Admiral Kolchak was captured by the Bolsheviks and executed on Feb. 7, 1920.
The balance of the stamps listed under Siberia were issued by the Priamur Provisional government, which was in existence from May 27, 1921, to Oct. 25, 1922. A 20k-on-3½r Russian stamp (Scott 61) issued by this government is shown in Figure 7.
These stamps could, with as much or more justification, have been listed as Far Eastern Republic occupation stamps, rather than Siberian stamps.
A White coup detached Vladivostok and the surrounding area from the Far Eastern Republic. The Priamur Provisional government existed only so long as it was defended by Japanese troops. Once the Japanese withdrew, soldiers of the Far Eastern Republic quickly retook the area.
A hodgepodge of governmental and military authorities are also represented in the stamps listed under South Russia.
The area north of the Caucasus Mountains between the Black Sea and the Caspian Sea, including the Crimean Peninsula, was a staging area for several White generals and governments. Stamps were issued by the Don Cossacks (Scott 1-10), the Kuban Cossacks (20-49), the Crimean government (51-59) and General Denikin (61-71).
A Crimean government 50-kopek Eagle Crest stamp (South Russia Scott 52) is shown in Figure 8.
October 09, 2015 02:00 PMLinn’s managing editor Charles Snee reported the recovery of a block of three of the 1845 5¢ New York postmaster’s provisional stamp, once part of a block of 10 that was stolen from the Benjamin K. Miller collection in 1977. Read More ›
blogThis month marks my fifth anniversary writing the monthly auction report for Linn’s Stamp News. That’s 60 columns, totaling more than 100,000 words (enough for a decent-sized novel), all about our favorite hobby. Read More ›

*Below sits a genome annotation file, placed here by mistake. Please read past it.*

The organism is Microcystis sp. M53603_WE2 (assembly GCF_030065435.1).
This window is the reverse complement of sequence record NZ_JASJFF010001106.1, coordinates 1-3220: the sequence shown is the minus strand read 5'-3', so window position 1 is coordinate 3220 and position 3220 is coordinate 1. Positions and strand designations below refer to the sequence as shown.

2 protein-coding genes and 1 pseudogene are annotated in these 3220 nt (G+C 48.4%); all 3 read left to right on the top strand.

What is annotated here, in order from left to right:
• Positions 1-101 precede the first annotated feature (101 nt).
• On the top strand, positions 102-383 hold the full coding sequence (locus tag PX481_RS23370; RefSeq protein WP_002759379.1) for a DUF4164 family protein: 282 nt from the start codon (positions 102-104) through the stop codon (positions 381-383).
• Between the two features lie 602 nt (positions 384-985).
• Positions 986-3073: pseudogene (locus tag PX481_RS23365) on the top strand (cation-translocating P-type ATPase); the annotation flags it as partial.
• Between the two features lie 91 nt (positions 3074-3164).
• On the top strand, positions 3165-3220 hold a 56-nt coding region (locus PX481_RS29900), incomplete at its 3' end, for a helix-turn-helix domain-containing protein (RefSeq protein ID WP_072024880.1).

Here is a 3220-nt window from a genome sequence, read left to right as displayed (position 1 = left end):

blogWhen this cover was listed on eBay in mid-September, it didn't take long for some knowledgeable collectors to recognize this piece of postal history for the gem that it is: an early trans-oceanic survey cover for a Pacific route that included Midway Island, which would become famous as the location of a pivotal 1942 naval battle during World War II. Read More ›
blogIn mid-September I traveled to London, England, to attend Autumn Stampex, one of two British national stamp shows sponsored by the Philatelic Traders’ Society, Great Britain’s national stamp dealers association. The show took place Sept. 16-19 at the Business Design Centre in Islington (central north London), a comfortable and attractive venue for a stamp show. Read More ›
Watch as Linn’s Stamp News editorial director Donna Houseman talks about the recovery of a block of three 1845 5¢ New York Postmaster’s Provisional stamps taken in an infamous 1977 stamp heist.
Watch as Linn’s Stamp News senior editor Denise McCarty discusses current events that relate to the stamp hobby, including the relocation of a stamp show in Sweden due to the Syrian refugee crises, and new stamps honoring Pope Francis and the British monarchy.
Watch as Linn’s Stamp News associate editor Michael Baadke talks about a record fifth win for wildlife artist Joseph Hautman in the federal duck stamp art contest, and see the painting that will appear on next year’s federal duck stamp
Watch as Scott catalog senior editor Marty Frankevicz questions Bolivia’s choice for the design of a 2013 stamp honoring the country’s efforts to protect its migrants in foreign lands.
It is always a treat to get to see stamp dealers’ own collections.
In the recently concluded Linn’s United States Stamp Popularity Poll, the Circus Posters set of eight stamps was chosen as the overall favorite issue of 2014.
Dispersal of the splendid Daniel B. Curtis collection continued March 25, with Robert A. Siegel Auction Galleries gaveling items from United States back-of-the-book and possessions.
The 175th anniversary of the first postage stamp, Great Britain's Penny Black, is May 6, but the stamp was placed on sale May 1, 1840, for mailers to use beginning on May 6, the designated issue date.